One of the main negative effects is memory loss. Studies have found that between 12 and 55 percent of people experience permanent or long-term brain damage that leads to memory loss.”

“We also know that women and the elderly who are the target groups are paradoxically more likely to have memory loss than the others. They should be the groups that get lower because of the risks.”

said Sue Cunliffe, who started ECT in 2004 independent It completely “ruined” her life even though a psychiatrist told her there would be no long-term side effects.

The former pediatrician, 55, was referred to a psychiatrist after struggling with depression after issues with her ex-husband, whom she was married to for two decades.

Dr. Cunliffe underwent two cycles of ECT, which included 21 sessions, each session under general anesthesia in the hospital. She said she suffered from “horrific” amnesia throughout the treatment.

(Sue Cunliffe)

“By the end of it, I couldn’t recognize relatives or friends,” she said. “I couldn’t count the money. I couldn’t make my hitting table. I couldn’t move anywhere. I couldn’t remember what I was doing from minute to minute.

I couldn’t remember the names of the people. I was crossing a sentence and forgetting the word house. I lost vocabulary. I couldn’t remember my children’s birthdays. You lose all your memories from years ago.”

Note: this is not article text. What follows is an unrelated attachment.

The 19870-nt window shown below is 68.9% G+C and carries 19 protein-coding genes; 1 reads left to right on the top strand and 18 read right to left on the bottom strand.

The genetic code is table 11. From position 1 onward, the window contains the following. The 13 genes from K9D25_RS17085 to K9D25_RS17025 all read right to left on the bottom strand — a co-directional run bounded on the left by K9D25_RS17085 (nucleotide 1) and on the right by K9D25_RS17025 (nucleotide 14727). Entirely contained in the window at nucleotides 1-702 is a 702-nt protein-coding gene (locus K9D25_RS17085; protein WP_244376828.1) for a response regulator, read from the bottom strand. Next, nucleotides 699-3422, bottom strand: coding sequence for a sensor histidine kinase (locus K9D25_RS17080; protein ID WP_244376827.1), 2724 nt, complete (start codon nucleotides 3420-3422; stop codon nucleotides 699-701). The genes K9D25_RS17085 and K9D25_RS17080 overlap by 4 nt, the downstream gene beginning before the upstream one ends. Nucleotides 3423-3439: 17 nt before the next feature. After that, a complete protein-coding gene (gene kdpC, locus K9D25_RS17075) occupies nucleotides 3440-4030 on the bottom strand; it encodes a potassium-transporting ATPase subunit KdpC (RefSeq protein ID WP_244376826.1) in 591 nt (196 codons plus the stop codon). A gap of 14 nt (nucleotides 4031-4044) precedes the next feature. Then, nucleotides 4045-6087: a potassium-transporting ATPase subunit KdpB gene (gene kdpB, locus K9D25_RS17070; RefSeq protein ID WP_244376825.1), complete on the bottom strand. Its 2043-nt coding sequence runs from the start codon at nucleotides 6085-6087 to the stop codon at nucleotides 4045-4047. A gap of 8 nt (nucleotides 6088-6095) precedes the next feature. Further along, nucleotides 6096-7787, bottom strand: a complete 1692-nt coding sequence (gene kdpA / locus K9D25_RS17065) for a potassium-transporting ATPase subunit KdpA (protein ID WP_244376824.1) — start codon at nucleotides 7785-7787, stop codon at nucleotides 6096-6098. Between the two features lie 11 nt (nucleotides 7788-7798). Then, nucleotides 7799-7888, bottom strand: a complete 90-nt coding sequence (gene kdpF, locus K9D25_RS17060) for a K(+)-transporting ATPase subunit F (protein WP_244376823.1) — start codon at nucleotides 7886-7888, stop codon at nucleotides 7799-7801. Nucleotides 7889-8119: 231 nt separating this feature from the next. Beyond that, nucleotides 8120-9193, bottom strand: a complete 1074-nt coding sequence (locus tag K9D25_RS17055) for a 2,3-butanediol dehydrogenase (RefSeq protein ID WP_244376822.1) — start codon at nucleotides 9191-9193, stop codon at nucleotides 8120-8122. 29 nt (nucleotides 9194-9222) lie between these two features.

Peter McCabe, chief executive of the Brain Injury Association, Headway, said he was “interested in reports from patients experiencing neurological difficulties after ECT” and called for more research and an urgent review.

He added, “We are aware of the Royal College of Psychiatrists’ assertion that ‘rigorous scientific research has not found any evidence of physical brain damage in patients who have undergone electroconvulsive therapy.’ However, it also accepts further research on the long-term effects of this treatment.”

Stephen Buckley, a mental health spokesperson for Mind . said: independent The charity has backed calls for a “comprehensive review of the use of electroconvulsive therapy”, which it described as a “risky physical therapy”.

Alexa Knight, associate director of policy and practice at the charity Rethink Mental Illness, emphasized that approval for ECT should be sought from patients and noted that this is not currently required if the individual is treated in an emergency under the Mental Health Act.

Andy Cross, chief executive of Agenda, a charity working for women and girls at risk, has called for ECT to be banned “immediately”.

During the second course of treatment, Dr. Cunliffe said her side effects worsened with increasing doses of ECT — rising from about 460 to 700 milliliters. The maximum dose in Europe and America is 500 ml, but in Britain the dose can be increased to a maximum of 1000 ml.

She said, “What’s important and what isn’t discussed is the fact that your brain doesn’t like to fit in. Every time you step in, you need a different dose of electricity to suit you.”

“They’re still not clear about how to take the dose safely, and in fact when they give you larger doses, they don’t tell you that the treatment is getting more dangerous in terms of brain damage.”

In my view, there is never a good reason to give an animal or a human electric shocks to the brain. In another circumstance, it’s fatal – you’re not supposed to be electrocuted.

Dr. Jessica Taylor

Dr Cunliffe said health workers initially dismissed her symptoms as consequences of ECT. However, in 2007, an NHS neuropsychologist diagnosed her with decreased brain functioning due to ECT, she said.

By that time, Dr. Cunliffe was unable to use computers and had difficulties with reading, and the problems persisted for years after ECT prevented her from working.